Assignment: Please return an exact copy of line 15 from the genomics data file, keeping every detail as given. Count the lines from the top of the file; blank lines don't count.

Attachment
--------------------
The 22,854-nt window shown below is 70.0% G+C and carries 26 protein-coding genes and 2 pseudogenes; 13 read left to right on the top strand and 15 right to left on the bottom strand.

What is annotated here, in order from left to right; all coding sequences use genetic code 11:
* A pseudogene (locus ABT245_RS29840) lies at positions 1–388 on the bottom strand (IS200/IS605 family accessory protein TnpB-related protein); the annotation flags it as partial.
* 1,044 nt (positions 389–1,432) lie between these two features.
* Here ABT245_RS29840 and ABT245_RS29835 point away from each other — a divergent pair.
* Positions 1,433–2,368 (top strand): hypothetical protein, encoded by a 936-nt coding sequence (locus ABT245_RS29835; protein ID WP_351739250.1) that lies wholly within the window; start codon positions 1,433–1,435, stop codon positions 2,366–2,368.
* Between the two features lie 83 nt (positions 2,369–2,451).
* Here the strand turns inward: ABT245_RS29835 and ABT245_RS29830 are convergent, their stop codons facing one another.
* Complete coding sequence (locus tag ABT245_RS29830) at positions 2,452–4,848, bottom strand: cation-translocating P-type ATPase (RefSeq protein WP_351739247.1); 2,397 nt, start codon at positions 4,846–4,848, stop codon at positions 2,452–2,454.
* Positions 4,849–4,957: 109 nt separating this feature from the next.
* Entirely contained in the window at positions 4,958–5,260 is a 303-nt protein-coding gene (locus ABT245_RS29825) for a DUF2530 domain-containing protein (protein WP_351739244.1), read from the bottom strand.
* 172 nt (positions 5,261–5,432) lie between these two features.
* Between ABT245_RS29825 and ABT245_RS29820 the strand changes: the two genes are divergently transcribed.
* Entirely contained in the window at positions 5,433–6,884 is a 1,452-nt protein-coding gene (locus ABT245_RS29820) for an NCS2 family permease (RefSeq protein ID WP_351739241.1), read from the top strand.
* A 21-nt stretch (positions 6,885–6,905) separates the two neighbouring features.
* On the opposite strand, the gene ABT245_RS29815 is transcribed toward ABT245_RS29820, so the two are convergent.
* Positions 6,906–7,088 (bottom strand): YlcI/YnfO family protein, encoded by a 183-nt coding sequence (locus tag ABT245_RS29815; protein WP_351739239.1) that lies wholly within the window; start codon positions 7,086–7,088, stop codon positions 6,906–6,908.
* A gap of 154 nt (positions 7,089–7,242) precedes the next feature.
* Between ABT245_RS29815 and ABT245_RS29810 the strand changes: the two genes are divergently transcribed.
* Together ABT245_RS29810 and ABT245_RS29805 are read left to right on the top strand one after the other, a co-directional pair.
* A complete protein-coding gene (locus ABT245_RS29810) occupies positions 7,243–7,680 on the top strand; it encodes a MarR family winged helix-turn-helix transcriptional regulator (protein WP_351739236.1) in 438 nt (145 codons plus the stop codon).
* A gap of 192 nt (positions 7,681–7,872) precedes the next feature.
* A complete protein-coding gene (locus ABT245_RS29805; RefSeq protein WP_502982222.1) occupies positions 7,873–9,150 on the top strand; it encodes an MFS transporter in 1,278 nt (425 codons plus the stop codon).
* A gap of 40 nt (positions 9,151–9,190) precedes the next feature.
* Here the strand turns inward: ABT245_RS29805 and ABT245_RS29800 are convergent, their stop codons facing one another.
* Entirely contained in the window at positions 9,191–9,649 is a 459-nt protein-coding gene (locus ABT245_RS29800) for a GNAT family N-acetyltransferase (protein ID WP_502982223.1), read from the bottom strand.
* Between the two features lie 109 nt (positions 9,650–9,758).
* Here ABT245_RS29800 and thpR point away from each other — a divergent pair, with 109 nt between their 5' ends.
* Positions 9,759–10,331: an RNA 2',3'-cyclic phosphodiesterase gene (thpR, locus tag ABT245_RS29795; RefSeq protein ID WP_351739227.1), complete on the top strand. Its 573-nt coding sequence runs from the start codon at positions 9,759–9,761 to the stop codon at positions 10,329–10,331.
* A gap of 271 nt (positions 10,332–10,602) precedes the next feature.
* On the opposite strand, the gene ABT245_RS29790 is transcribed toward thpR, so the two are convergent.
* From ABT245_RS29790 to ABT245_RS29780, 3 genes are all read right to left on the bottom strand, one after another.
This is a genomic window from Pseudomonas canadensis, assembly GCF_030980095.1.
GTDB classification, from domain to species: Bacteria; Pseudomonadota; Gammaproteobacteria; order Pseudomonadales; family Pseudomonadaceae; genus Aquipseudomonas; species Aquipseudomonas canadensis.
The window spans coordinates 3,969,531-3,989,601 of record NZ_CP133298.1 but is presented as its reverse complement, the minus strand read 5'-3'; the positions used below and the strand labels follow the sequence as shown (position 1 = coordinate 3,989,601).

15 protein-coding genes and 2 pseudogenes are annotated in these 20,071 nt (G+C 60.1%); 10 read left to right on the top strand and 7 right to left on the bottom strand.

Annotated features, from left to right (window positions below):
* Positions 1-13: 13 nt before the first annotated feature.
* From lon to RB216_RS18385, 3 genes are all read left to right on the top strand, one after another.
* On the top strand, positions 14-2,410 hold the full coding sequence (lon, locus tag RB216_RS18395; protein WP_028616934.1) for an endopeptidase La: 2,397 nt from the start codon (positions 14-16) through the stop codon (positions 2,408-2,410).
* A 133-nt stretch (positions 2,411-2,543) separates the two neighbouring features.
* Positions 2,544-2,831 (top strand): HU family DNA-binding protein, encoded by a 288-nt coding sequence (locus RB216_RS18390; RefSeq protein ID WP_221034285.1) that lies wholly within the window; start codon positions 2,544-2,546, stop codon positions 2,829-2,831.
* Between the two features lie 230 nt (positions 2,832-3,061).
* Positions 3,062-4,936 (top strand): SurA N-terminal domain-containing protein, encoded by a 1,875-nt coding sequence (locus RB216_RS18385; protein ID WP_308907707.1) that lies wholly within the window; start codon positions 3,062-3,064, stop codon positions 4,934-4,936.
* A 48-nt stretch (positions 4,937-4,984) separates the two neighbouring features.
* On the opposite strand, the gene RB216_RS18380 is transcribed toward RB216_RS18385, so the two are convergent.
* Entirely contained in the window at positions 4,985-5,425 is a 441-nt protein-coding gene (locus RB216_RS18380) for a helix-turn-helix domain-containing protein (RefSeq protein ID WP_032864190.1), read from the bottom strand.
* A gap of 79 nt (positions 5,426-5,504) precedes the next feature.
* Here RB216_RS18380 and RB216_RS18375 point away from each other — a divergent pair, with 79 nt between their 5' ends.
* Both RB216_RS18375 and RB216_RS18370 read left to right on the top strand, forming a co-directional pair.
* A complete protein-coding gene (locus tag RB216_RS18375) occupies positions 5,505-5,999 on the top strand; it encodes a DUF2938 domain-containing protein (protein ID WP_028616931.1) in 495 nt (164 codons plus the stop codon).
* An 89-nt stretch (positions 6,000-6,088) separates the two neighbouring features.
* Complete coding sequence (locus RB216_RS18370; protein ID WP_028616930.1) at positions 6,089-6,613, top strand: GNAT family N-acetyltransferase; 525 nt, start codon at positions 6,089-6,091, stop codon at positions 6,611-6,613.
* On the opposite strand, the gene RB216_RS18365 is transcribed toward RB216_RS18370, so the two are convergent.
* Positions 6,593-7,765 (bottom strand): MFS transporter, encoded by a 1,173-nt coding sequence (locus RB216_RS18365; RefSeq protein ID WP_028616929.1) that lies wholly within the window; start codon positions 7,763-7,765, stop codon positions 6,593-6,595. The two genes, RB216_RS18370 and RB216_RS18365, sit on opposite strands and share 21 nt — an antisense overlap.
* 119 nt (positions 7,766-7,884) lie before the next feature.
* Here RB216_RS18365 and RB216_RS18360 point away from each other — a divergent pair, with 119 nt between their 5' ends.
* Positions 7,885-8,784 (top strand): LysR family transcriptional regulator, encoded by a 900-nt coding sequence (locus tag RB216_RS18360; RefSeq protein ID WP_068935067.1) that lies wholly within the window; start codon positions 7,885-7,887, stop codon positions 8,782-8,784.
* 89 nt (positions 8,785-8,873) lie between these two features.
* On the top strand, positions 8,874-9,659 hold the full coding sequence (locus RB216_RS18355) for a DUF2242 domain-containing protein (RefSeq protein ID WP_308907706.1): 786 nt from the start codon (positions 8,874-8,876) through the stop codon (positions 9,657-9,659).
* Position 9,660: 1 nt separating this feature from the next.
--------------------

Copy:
* A 21-nt stretch (positions 6,885–6,905) separates the two neighbouring features.